Former United Lincolnshire Hospital trust boss breaks gagging order
A MAN formerly responsible for running health services in Louth has broken an NHS gagging order to speak out about his concerns over patient safety.
Gary Walker was sacked as chief executive of the United Lincolnshire Hospitals Trust (ULHT) in early 2010 on grounds of "gross professional misconduct" for allegedly swearing in a meeting.
He claims he had no choice but to sign an agreement linked to a confidentiality clause in April 2011, adding it was a case of either signing the so-called "super gag" agreement or losing his house.
Nearly two years on, Mr Walker is the first former NHS employee to break the gag.It comes a week after Robert Francis QC, who led the public inquiry into the Stafford hospital scandal, demanded that such agreements should be "banned".
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Speaking on BBC Radio 4's Today programme, Mr Walker, 42, revealed that he and former trust board members claim the real reason for his dismissal lay in his refusal to hit Whitehall targets for non-emergency patients.
He says demand for emergency hospital beds in 2008 and 2009 became so acute that he felt he had no other choice than to abandon the 18-week Whitehall target for non-emergency cases.
ULHT is one of 14 hospitals in England currently being investigated for high deaths rates, in the wake of the Stafford hospital scandal, where hundreds are believed to have died after receiving poor care.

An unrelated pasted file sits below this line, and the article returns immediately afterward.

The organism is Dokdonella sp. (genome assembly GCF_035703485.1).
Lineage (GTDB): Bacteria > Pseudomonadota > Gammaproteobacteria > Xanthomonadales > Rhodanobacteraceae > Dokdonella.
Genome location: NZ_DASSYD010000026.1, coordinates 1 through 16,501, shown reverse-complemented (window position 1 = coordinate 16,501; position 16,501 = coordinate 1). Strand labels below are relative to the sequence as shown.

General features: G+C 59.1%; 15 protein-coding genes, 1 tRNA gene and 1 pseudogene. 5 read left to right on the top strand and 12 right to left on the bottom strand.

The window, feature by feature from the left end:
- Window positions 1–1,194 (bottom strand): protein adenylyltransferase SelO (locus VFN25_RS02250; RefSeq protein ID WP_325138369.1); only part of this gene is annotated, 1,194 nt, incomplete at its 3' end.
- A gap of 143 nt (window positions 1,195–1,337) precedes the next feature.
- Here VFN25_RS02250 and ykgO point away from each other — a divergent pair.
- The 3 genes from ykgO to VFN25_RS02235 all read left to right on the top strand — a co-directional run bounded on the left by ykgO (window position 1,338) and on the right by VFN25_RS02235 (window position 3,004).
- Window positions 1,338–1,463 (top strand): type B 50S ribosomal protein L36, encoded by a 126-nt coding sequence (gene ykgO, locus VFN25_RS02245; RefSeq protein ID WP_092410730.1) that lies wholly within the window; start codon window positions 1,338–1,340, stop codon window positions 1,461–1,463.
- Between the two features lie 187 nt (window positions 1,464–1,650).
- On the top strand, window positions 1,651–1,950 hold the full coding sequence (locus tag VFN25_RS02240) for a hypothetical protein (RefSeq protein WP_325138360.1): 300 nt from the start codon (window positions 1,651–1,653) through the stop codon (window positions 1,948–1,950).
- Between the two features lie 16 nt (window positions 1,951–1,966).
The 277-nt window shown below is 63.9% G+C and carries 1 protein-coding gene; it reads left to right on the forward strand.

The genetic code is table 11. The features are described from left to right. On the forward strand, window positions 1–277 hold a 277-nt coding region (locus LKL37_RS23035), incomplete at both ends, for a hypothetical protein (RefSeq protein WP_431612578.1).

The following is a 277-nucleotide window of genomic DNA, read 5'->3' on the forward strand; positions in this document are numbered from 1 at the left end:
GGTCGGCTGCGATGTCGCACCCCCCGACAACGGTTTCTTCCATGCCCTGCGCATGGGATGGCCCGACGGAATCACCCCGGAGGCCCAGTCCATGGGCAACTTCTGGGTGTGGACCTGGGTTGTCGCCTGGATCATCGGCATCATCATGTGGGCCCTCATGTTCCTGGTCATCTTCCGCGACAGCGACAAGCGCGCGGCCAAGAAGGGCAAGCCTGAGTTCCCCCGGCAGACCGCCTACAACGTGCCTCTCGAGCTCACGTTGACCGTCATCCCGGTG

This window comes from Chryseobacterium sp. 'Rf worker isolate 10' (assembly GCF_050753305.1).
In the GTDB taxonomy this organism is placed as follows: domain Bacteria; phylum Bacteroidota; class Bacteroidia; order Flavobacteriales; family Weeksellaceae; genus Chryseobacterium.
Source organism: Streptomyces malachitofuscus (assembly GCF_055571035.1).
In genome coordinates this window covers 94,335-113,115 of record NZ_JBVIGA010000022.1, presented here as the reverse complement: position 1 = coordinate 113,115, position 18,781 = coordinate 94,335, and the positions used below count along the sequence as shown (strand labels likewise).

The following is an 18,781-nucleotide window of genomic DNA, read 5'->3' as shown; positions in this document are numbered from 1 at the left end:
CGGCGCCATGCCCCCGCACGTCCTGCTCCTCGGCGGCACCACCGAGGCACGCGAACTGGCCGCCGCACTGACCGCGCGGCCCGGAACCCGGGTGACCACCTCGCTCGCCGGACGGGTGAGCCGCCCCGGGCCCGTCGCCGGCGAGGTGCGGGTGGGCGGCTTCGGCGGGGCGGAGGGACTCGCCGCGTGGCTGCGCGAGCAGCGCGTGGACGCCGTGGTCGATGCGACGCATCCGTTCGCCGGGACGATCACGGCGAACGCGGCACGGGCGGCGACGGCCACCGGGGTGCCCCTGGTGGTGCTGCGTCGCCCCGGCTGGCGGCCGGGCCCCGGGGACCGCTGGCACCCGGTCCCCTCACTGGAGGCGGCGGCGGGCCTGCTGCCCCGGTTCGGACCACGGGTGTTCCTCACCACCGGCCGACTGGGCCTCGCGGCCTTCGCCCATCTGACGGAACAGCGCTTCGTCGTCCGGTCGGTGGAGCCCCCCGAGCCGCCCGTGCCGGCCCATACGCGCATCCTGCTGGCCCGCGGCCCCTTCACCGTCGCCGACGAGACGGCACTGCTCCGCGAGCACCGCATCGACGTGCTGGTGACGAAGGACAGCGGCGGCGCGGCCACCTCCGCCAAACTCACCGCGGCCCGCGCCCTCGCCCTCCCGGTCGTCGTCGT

He said: "It's a simple decision: you have emergency care or you have care that could wait.
"It's not nice to wait but it could wait and therefore we chose as a board – it was not just me – that we should take priority – that emergency care should take priority."
Mr Walker warned senior civil servants that he faced the same dilemma that led to disaster in Mid Staffs.
But he claims that his immediate bosses at the East Midlands Strategic Health Authority (SHA) instructed him to hit the targets "whatever the demand" and then ordered him to resign when he refused to back down.
A spokesman for the SHA said it "totally refuted" Mr Walker's allegations, describing them as "unfounded".
The spokesman said the SHA had always acted "appropriately and properly" in the "interest of patients"
.He added: "The SHA... initiated an investigation in April 2009 which looked at quality and safety in the Trust. A number of senior doctors and nurses formed part of the review team which interviewed patients and visitors, as well as a range of Trust clinical and managerial staff.
"The review confirmed that there appeared to be a lack of strategic direction at the Trust and that clinical governance arrangements were weak.
"The SHA worked closely throughout that period with commissioners and key regulatory bodies, but in the final analysis, the SHA had to take action in order to assure quality care for patients."
Following the recording of his interview with the Today programme, Mr Walker received a letter from solicitors representing the United Lincolnshire Hospitals Trust.
The note from lawyers DAC Beachcroft said: "Having seen an outline of the issues, we have advised our client that if you have provided an interview or should this interview proceed you will be in clear breach of the agreement and as a result the Trust would be entitled to recover from you the payments made under the agreement and any costs including its legal costs."
Mr Walker has dismissed the note as a "threat".